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Protein design from in silico dynamic information: the emergence of the 'turn-dock-lock' motif

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http://pubman.mpdl.mpg.de/cone/persons/resource/persons77951

Fernandez,  A.
Huber, Robert / Structure Research, Max Planck Institute of Biochemistry, Max Planck Society;

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Citation

Fernandez, A. (2002). Protein design from in silico dynamic information: the emergence of the 'turn-dock-lock' motif. Protein Engineering, 15(1), 1-6.


Cite as: http://hdl.handle.net/11858/00-001M-0000-0010-700C-1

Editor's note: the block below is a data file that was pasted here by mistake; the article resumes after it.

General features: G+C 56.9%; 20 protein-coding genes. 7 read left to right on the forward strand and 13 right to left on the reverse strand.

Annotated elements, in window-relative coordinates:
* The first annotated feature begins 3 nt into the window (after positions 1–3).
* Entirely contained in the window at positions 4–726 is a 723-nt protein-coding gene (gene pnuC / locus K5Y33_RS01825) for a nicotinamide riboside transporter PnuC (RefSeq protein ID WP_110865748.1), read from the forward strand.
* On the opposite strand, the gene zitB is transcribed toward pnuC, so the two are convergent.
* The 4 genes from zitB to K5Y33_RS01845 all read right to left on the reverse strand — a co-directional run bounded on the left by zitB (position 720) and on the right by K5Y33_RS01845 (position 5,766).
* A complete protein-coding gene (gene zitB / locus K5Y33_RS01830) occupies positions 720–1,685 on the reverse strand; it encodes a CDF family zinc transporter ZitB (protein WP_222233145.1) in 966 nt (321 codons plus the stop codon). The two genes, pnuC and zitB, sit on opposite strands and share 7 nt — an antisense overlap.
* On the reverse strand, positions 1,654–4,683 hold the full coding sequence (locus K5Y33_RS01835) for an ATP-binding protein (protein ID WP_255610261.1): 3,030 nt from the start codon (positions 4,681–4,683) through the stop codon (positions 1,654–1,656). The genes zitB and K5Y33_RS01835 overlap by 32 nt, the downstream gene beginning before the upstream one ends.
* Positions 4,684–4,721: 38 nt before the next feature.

Abstract
A protein design methodology based on ab initio folding simulations is described and illustrated. First, the time evolution of the chain topology is generated to identify a collapse-triggering nucleus. Then, a minimal spliced sequence of nuclear residues is created and systematically mutated in silico until it can sustain a stable conformation retaining the original nucleus topology. The mutations introduce a structural compensation for the deletions and eventually lead to the recovery of the native fold motif beyond topological identity. For ubiquitin, the systematically modified sequence is predicted to be a resilient folder, since it is 92% homologous to the hyperthermophile variant of B1-domain in streptococcal protein G. The methodology enabling us to identify the nucleus is independently validated vis-a-vis site-directed mutagenesis experiments on chymotrypsin inhibitor (CI2).